I believe what the Foreign Minister mentioned is that as a result of Japanese assistance, the recipient countries’ economies grow, and that would provide a greater market for Japanese companies, which in turn contributes to the benefit of the Japanese economy. But, of course, the creation of better markets as a result of development is not exclusively beneficial to Japan.
The expansion of markets is for the good of the public; you cannot attach conditions to the partner country to create special access to Japanese companies. Development as a whole is open to everyone.
Q: Many of the mega infrastructure projects Japan pays for in poor countries have little to show for grassroots’ benefit. The success rate is not so good where corruption and incompetence is seen and your local partners let you down and your money gets stolen. How are you going to maintain your track record in these challenges?
This is an issue that we need to tackle very carefully and energetically. We want quality growth with inclusiveness, sustainability and perseverance. This quality growth is easier said than done though. This is a dilemma of the development agencies of cooperation. They are under scrutiny by the public and by parliaments. We were demanded to design projects that will succeed.
There are certain projects that can succeed following standardised projects. There are some that can succeed and there are others that are really needed, but may involve a lot of challenges. If we are only motivated by maximising the number of successful projects, we may leave these out. That is a tendency that I would like to avoid. I encourage our staff to design the needed projects, however difficult they are.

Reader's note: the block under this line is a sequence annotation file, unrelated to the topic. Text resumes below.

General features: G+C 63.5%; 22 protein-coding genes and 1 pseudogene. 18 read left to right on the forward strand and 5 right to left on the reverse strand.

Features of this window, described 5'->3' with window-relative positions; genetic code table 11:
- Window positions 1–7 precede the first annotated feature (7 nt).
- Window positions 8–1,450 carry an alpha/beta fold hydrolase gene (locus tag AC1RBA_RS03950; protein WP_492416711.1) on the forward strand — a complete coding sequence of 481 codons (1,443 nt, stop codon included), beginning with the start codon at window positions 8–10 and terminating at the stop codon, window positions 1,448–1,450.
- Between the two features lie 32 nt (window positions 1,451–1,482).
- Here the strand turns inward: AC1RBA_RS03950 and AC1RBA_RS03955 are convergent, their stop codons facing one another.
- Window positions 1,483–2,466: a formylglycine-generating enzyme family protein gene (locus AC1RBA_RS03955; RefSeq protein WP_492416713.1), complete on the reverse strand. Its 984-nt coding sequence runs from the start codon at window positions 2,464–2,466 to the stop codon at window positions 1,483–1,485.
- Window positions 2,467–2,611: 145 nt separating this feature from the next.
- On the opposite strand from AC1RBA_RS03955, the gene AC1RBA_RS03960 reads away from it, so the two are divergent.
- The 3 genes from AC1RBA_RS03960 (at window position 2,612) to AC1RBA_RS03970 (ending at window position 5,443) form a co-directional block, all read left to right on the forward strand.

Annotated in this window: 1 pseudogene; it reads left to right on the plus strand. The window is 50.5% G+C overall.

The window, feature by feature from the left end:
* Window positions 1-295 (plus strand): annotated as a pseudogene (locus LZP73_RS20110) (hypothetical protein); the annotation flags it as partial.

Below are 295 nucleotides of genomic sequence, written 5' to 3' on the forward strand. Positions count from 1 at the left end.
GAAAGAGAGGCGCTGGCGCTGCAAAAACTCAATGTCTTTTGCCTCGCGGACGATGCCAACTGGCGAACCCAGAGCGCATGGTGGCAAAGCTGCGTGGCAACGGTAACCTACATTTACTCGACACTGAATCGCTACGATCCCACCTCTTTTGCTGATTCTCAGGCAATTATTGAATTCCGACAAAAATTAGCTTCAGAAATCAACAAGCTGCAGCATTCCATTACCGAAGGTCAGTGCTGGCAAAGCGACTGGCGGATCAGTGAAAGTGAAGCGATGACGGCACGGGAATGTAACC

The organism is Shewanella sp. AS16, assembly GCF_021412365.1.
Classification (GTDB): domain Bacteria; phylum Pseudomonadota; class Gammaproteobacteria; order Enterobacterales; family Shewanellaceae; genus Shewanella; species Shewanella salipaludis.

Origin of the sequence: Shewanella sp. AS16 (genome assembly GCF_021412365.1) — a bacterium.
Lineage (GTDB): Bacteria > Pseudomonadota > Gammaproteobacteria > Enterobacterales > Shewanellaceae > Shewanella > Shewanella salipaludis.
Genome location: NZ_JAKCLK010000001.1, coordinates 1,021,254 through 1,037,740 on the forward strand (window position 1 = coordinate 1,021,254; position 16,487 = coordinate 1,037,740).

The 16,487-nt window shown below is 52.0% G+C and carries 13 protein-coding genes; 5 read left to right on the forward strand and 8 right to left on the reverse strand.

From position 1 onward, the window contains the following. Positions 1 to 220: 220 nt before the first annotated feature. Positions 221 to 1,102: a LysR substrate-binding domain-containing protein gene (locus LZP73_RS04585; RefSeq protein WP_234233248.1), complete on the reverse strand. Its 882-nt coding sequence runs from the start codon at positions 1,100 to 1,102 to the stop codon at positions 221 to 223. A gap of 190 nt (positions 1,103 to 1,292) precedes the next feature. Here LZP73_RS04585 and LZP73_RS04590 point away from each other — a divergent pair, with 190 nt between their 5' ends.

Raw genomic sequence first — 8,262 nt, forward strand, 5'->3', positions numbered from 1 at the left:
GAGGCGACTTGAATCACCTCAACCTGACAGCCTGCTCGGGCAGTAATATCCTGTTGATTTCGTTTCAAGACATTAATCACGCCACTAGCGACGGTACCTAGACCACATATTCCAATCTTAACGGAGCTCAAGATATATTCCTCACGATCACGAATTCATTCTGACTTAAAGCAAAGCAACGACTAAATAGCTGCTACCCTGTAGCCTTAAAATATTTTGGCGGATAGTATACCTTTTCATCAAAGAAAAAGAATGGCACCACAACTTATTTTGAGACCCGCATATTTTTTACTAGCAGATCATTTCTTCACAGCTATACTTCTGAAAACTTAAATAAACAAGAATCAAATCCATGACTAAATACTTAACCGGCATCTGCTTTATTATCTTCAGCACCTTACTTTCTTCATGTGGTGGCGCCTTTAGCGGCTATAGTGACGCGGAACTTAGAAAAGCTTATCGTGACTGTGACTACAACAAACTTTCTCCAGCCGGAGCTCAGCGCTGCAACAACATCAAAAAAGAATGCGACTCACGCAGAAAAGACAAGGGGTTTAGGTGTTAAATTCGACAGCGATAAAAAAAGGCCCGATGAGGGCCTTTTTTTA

Q: I just want to know if there is consensus between the governing party and the opposition regarding international assistance. What happens to your position if the government in power now gets defeated by another party?
I was appointed by the Foreign Minister in the previous government of the Democratic Party of Japan. I continue to keep this position in the DLP. There is a general consensus amongst Japanese political parties about the necessity and modalities of Japanese official development assistance. Of course, there are certain differences; for example, in the previous DPJ government, there was very strong pressure to reduce all possible kinds of waste in our activities. We were requested to sell certain properties that we had, but that does not affect the general pattern of the policy toward Official Development Assistance (ODA).